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Many leaders are spending an increasingly large share of their time worrying about their organization’s reputation. Companies are under closer scrutiny than ever from employees, shareholders, unions, the media, and activists, who are ready to pass judgment on corporate actions and impacts, especially regarding societal and environmental issues. This has left some leaders struggling to figure out how to build and maintain a positive reputation in the eyes of their key stakeholders.
In a world where social media in particular rapidly fuels narratives that organizations can’t control, it can be hard to believe that at one time, businesses could simply release some positive information about themselves to distract stakeholders from negative news. This was once a standard public relations practice, and even fairly recently some companies have continued to make pro-social claims in response to unflattering revelations about their business activities.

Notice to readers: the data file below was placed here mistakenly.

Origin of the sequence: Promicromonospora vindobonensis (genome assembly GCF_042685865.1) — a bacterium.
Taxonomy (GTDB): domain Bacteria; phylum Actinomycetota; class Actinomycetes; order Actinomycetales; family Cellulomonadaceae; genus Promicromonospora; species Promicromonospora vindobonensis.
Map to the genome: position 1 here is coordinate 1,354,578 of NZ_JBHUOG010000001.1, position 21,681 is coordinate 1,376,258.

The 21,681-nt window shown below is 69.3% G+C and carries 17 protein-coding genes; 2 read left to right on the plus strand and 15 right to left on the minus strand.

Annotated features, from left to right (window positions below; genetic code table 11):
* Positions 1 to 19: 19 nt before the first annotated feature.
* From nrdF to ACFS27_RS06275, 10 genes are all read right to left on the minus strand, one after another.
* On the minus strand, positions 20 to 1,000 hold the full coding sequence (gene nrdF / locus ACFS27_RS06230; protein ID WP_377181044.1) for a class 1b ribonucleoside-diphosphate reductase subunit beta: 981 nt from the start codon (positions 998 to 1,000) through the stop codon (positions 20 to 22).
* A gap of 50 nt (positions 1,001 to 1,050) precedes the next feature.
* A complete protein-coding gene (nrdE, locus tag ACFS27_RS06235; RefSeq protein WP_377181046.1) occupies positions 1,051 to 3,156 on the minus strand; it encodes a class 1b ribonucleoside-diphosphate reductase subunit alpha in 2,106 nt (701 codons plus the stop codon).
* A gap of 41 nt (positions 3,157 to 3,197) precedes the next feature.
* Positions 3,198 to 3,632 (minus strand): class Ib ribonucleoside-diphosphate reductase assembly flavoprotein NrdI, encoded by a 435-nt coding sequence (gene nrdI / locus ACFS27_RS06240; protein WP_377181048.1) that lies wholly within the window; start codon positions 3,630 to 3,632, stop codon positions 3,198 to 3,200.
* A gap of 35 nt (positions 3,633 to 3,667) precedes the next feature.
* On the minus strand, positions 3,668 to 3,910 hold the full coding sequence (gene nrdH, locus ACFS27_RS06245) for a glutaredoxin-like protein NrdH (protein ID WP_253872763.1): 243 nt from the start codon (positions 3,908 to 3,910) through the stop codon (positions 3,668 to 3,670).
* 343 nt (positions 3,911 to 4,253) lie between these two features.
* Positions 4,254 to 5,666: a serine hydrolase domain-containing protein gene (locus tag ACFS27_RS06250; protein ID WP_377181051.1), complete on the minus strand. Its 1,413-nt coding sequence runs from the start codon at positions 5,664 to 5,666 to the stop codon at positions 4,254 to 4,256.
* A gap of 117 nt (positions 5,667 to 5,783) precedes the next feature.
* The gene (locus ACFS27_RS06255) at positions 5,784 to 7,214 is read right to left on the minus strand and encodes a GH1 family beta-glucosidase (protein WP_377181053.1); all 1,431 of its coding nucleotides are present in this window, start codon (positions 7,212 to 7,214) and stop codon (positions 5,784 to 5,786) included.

Today, this smoke-and-mirrors strategy is no longer viable, since negative information is now easier to share and discover than it used to be. As a result, organizations are more likely to treat the discovery of negative information as they would treat any other type of crisis: They apologize, ideally immediately and transparently, and promise to make amends.
Both of these strategies are reactive — and companies with a more sophisticated approach to communication have figured out that a proactive approach is far more effective for reputation management. Many companies, for example, forge partnerships with unions and nongovernmental, philanthropic, pro-social, or activist organizations. While they may do so to learn from these organizations, most also hope to gain stakeholder trust by association.